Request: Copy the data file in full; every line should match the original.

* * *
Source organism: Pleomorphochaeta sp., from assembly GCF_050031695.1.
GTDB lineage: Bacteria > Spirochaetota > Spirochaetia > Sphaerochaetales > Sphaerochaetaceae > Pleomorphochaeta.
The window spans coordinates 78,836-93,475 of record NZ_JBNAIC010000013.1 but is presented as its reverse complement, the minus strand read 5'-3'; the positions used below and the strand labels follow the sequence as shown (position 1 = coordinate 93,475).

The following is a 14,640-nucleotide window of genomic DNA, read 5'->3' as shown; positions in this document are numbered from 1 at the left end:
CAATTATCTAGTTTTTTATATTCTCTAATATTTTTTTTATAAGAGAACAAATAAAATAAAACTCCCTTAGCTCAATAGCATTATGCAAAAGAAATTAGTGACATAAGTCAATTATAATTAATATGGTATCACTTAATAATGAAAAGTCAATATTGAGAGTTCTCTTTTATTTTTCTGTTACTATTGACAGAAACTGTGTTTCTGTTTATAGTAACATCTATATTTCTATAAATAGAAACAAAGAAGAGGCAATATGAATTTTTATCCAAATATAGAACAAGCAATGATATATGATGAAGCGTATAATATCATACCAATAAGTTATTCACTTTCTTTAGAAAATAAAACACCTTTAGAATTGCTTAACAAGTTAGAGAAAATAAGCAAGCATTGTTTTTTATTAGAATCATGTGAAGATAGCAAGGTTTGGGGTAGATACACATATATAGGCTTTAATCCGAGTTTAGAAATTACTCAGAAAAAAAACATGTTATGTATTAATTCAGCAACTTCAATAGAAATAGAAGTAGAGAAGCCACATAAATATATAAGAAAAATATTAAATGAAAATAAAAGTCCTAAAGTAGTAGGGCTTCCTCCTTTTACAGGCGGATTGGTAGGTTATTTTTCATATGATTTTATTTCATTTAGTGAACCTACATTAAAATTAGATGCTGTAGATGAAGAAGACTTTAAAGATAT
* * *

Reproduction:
Source organism: Pleomorphochaeta sp., from assembly GCF_050031695.1.
GTDB lineage: Bacteria > Spirochaetota > Spirochaetia > Sphaerochaetales > Sphaerochaetaceae > Pleomorphochaeta.
The window spans coordinates 78,836-93,475 of record NZ_JBNAIC010000013.1 but is presented as its reverse complement, the minus strand read 5'-3'; the positions used below and the strand labels follow the sequence as shown (position 1 = coordinate 93,475).

The following is a 14,640-nucleotide window of genomic DNA, read 5'->3' as shown; positions in this document are numbered from 1 at the left end:
CAATTATCTAGTTTTTTATATTCTCTAATATTTTTTTTATAAGAGAACAAATAAAATAAAACTCCCTTAGCTCAATAGCATTATGCAAAAGAAATTAGTGACATAAGTCAATTATAATTAATATGGTATCACTTAATAATGAAAAGTCAATATTGAGAGTTCTCTTTTATTTTTCTGTTACTATTGACAGAAACTGTGTTTCTGTTTATAGTAACATCTATATTTCTATAAATAGAAACAAAGAAGAGGCAATATGAATTTTTATCCAAATATAGAACAAGCAATGATATATGATGAAGCGTATAATATCATACCAATAAGTTATTCACTTTCTTTAGAAAATAAAACACCTTTAGAATTGCTTAACAAGTTAGAGAAAATAAGCAAGCATTGTTTTTTATTAGAATCATGTGAAGATAGCAAGGTTTGGGGTAGATACACATATATAGGCTTTAATCCGAGTTTAGAAATTACTCAGAAAAAAAACATGTTATGTATTAATTCAGCAACTTCAATAGAAATAGAAGTAGAGAAGCCACATAAATATATAAGAAAAATATTAAATGAAAATAAAAGTCCTAAAGTAGTAGGGCTTCCTCCTTTTACAGGCGGATTGGTAGGTTATTTTTCATATGATTTTATTTCATTTAGTGAACCTACATTAAAATTAGATGCTGTAGATGAAGAAGACTTTAAAGATAT